Tuesday, October 1, 2013

Disadvantages of home hemodialysis

Dialysis websites make a big deal out of the advantages of home dialysis, and indeed there are many: freedom from going to the clinic (just going and coming home takes 2 hours away each time, so 6 hours lost every week), freedom from picking up infections from other patients, freedom from loud and obnoxious patients (of which there are many), freedom from the vagaries of more or less competent/careful/friendly nurses. There's a long list of pluses.

But not much information is available on the disadvantages of home dialysis. Information brochures and websites sanitize the downside. It would be nice to have a summary of the ground reality.  So here it is. Of course, this is only one person's experience.

1. ``Emergency technical support'': Technical support is supposed to be reachable (during working hours of course). Once when I called them due to an urgent problem, the technician told me he doesn't know my machine's inner workings, he'd had to find someone who does. So one hour later I get a call back. That is some emergency response time.

2. The clinic draws my blood every month, but nobody looks at the results! I had several blood values that needed new medication (phosphate binder, iron), but nobody noticed that this needed action, until several *months* later. Basically, once you are away from the clinic, nobody remembers you exist. I think that the solution is to track your own blood report, which is what I am going to do now.

3. There is a frightening book called Command and Control, about the near catastrophes that happened once the US deployed the nuclear option during the cold war years. A central takeaway point from that book is that people never do things by the book, and whenever they diverge from the specifications, there is a disaster. But people never learn. Even smart physicists, supposedly the best kind of person there is out there, are dumb about playing it by the book.  Command and Control provides a lot of examples of just how dumb smart physicists can be.

This is the situation with the technicians who are supposed to maintain the dialysis equipment. I use an osmosis machine that cleans the water that is delivered to the dialysis machine; it has a filter that should be changed every three months. This has not happened, even though I've been chasing the technicians for one month now. They agree that it *should* be changed, but that it's not going to be "dramatic" if it's not changed. However, I keep getting warning messages from the osmosis machine, that it's not self-cleaning properly. The technicians think this is not a big deal. I guess that the reason they think it's not a big deal is that they are not the ones connected to the dialysis machine. One technician actually told me to contact them if the machine breaks down!!! When would the machine actually have a chance to break down? When it's working, i.e., when I am connected to the dialysis machine.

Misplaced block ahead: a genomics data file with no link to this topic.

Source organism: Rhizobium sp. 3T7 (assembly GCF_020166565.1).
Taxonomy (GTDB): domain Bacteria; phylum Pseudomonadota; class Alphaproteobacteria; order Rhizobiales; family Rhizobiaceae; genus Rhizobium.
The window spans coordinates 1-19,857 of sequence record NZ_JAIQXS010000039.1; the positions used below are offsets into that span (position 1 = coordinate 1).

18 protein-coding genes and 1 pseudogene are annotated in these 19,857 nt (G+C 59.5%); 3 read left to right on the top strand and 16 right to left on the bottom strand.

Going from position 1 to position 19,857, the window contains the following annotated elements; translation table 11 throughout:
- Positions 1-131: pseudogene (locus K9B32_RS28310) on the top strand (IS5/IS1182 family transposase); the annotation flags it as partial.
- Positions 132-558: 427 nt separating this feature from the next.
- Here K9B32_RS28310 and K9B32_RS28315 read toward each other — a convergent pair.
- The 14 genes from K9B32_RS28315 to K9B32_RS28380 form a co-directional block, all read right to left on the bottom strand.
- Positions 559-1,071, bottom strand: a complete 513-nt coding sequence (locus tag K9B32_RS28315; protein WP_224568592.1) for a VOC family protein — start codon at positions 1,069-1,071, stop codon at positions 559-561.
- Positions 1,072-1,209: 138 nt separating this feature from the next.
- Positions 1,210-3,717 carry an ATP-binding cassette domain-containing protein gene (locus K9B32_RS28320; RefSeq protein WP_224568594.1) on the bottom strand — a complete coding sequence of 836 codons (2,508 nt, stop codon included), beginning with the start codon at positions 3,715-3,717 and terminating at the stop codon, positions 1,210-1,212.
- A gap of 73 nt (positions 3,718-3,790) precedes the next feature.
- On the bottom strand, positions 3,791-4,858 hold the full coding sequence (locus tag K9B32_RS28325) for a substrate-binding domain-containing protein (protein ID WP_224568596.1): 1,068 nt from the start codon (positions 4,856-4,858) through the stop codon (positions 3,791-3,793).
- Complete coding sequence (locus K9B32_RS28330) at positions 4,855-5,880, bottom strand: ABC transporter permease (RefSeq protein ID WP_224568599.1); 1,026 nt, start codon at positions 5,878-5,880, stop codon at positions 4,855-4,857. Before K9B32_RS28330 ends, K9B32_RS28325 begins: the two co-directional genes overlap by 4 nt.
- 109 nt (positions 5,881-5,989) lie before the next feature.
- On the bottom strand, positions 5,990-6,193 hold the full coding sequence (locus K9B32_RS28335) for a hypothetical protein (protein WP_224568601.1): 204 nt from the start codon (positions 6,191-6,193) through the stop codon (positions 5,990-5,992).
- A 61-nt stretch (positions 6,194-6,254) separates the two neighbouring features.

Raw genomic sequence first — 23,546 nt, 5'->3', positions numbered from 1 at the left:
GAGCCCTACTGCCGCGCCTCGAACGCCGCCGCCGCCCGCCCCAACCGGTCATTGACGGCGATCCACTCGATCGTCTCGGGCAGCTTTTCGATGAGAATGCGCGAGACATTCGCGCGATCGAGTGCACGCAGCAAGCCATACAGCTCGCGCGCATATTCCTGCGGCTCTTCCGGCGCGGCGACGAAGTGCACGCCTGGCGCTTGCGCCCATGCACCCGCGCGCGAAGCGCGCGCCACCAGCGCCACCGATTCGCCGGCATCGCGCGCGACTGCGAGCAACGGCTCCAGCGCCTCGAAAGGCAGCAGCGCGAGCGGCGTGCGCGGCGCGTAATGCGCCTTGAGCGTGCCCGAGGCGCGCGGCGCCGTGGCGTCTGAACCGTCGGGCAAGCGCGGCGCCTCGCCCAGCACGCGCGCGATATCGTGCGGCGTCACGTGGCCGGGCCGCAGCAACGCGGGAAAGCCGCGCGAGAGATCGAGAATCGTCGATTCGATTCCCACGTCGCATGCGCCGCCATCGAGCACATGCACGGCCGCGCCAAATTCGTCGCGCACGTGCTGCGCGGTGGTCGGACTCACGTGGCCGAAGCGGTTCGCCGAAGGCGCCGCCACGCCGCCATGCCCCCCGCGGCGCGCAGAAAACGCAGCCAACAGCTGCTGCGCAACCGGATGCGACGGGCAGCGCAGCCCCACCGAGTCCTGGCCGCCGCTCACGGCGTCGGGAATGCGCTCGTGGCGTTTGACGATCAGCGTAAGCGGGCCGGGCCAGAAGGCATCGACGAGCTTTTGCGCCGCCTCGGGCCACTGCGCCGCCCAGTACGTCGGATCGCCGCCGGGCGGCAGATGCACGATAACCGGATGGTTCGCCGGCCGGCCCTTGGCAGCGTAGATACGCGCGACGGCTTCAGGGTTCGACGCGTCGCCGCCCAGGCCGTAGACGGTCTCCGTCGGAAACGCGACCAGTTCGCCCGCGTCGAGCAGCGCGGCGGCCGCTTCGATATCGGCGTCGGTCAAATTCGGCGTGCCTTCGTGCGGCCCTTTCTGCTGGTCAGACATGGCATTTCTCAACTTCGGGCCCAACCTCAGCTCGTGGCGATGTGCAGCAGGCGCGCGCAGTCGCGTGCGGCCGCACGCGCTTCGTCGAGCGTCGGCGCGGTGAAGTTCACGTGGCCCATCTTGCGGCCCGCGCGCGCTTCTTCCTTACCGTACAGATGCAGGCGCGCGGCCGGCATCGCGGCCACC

What are these guys thinking I should do? Mid-dialysis, if alarms go off suggesting that the osmosis machine is down, am I supposed to rip out my needles and saunter off into the bathroom to find out what's happening with the osmosis machine? Or should I just call them and relax and wait one hour before someone calls me back?

I finally complained to the doctor, and she forced them to come over to change the filter. The technician tried to convince me it wasn't really necessary, at the same time he told me the filter change is technically overdue. So, basically, you cannot trust the technician to do things right.

4. Someone somewhere decided to change the brand of the tubing that delivers the blood from my body to the machine and back. Nobody apparently tested these to see if they actually work. So now what's happening is that my blood coagulates inside the tubing, and this is due to a design defect with the tubes. The amazing thing is that the clinic nurses knew this was a defect, but nobody bothered to inform me. I found out the hard way. And when I went to the clinic to tell them about the coagulation, they told me, ``Yeah, sure, we know this is a problem. Just increase your heparin dose.'' Someone could have warned me as soon as they found out the problem, but no.

5. There is even more. I am on the transplant waiting list but I need to be re-evaluated every three months to stay on the list. Nobody had bothered to check if this re-evaluation was done (it wasn't).

Basically, the downside of home dialysis, at least for me, is that you are literally on your own when it comes to monitoring your health. You cannot depend on the clinic to check anything, you have to do it yourself. Of course, the catch is that you have to know what to look for. I certainly don't have any idea what I'm supposed to track.

Most of these problems are avoidable; none of these issues would arise if the clinic would do things by the book. When a blood test is done, someone is supposed to look at it. Machines should be maintained as specified in the manuals.

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